WATERGEN PARTNERS WITH FLINT, MICHIGAN WHERE WATER QUALITY IS ‘THIRD-WORLD’
Israel’s Watergen just launched a new partnership with the community of Flint, Michigan, providing what could be the first large scale solution for drinking water by placing a 350 unit in the community church. If successful, it could be a model for similar towns.
As opposed to bringing in plastics that are associated with trucking in water bottles, Watergen, uses a dehumidification apparatus to create water out of thin air.
“For the past five years, there have been solutions promised to the community by many, yet no one has delivered an affordable solution that is good for the people and for the environment by reducing plastics,” said Armstrong Williams, a nationally syndicated talk show host, who partnered with WatergenUSA and NBC25 to bring the Watergen solution. “When I saw the Watergen unit I immediately started working with the company to bring this technology to Flint.”
The unit was placed in the community church, Greater Flint Holy Temple.
“Now we need to make certain that every school in Flint has this solution and we cannot allow the children’s health to be compromised,” Armstrong continued. “The people of Flint have now given their community and government leadership a solution to make certain the right options are implemented for the safety of their children.”
WatergenUSA president Yehuda Kaploun said the company’s solution will be the “wave of the future” for communities around the world in need of clean water.
Watergen was recently named the winner of the Bill Ford Better World Challenge to provide clean drinking water in Capetown, South Africa, and is producing fresh and safe drinking water to thousands of residents in the province. This is servicing some 3,400 households, as well as dozens of early childhood development centers and schools.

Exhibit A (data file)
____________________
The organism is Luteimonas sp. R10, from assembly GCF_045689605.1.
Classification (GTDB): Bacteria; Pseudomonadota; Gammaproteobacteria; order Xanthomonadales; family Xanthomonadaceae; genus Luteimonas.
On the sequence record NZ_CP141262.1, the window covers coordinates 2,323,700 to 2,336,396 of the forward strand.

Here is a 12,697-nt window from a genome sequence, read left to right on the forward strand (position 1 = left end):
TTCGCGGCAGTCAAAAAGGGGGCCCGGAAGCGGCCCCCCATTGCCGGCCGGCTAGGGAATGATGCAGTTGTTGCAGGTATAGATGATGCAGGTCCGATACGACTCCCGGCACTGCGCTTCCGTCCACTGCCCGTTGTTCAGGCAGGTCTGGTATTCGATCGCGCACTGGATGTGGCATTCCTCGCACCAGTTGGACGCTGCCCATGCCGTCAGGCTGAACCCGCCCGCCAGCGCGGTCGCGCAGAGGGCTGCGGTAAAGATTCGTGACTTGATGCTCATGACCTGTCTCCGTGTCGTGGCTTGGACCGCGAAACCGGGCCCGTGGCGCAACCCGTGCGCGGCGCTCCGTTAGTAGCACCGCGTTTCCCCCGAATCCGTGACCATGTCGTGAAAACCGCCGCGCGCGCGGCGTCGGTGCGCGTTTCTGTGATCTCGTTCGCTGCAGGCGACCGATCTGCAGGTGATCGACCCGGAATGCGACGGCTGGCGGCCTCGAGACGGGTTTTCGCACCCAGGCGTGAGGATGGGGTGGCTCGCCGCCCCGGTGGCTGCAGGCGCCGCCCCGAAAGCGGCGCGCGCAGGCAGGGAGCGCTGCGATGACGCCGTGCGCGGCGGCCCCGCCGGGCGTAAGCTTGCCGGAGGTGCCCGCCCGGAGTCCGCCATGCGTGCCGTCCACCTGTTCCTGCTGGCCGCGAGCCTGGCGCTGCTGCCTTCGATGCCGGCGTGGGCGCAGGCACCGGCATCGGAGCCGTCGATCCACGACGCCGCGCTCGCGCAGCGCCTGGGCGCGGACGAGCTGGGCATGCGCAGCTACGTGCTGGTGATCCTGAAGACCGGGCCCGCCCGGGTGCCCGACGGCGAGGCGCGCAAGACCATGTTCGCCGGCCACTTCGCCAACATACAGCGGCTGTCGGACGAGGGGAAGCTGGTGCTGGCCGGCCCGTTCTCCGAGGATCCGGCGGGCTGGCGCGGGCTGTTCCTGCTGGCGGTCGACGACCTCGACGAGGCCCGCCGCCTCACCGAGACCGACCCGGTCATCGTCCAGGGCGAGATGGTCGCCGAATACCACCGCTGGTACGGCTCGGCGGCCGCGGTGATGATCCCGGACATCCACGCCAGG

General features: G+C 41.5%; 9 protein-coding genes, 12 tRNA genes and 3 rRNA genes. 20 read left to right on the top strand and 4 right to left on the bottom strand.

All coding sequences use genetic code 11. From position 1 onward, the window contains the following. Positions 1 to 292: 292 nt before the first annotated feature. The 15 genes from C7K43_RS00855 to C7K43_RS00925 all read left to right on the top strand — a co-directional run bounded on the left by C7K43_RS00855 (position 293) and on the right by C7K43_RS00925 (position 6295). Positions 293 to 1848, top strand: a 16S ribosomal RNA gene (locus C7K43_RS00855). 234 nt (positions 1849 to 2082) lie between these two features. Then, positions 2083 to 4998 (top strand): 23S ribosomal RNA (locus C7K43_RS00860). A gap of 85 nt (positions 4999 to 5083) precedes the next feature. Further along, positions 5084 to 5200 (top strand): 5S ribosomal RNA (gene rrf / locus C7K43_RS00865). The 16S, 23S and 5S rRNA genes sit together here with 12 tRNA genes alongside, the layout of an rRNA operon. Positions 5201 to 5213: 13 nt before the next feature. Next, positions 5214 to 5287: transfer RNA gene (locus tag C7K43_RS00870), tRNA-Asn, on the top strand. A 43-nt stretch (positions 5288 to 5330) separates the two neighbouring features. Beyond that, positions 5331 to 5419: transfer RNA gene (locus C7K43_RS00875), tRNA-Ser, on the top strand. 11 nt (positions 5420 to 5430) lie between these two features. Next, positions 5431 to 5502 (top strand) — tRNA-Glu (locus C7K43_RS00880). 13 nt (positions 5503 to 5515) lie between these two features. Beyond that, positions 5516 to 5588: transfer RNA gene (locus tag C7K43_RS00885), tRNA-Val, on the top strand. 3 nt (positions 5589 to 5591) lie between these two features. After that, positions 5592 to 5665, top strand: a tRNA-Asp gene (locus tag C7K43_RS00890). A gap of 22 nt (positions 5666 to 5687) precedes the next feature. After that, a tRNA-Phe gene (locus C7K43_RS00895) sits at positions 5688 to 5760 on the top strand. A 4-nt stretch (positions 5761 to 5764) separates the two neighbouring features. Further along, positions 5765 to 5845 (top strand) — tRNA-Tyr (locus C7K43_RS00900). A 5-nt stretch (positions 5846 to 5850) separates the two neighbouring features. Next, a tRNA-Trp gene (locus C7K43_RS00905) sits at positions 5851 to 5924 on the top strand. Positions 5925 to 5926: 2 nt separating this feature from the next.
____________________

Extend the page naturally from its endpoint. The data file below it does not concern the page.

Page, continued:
“Watergen provides the cleanest, safest water, and it comes from the air we breathe,” said WatergenUSA CEO Ed Russo. “A great innovation and a great solution.”
Watergen’s technology has already been implemented in over 25 countries, including Vietnam, Mexico and Sierra Leone.
Kaploun said that one of the striking challenges is that in communities like Flint, the water quality is the same as it might be in a third-world country.
“Unhealthy water will harm somebody either way,” he said.
Kaploun said water problems are continuing to grow “worldwide” and that people are becoming more aware of the products the Watergen is able to provide. For example, in emergencies, where water was unavailable or contaminated, Watergen was able to provide clean drinking water to victims of Hurricane Harvey, Irma and Michael. The technology also aided Cape Town, South Africa, during their water crisis that began in 2017.
“It’s absolutely all over the world,” he said.
He thinks Watergen has the potential to be one of the largest companies on the planet within the next 10 years.
“As the use of plastic is becoming banned in more countries, I think you’re going to see Watergen step in and fill that void,” he said, describing a hypothetical situation where a university campus only relies on Watergen machines.
Watergen was founded in 2009 by Arye Kohavi. The technology was originally designed to provide water to soldiers in arid conditions where water is scarce. Its products range from smaller home or office appliances to large-scale, industrial units capable of generating 5,000 liters of water each day.
Read more: The Jerusalem Post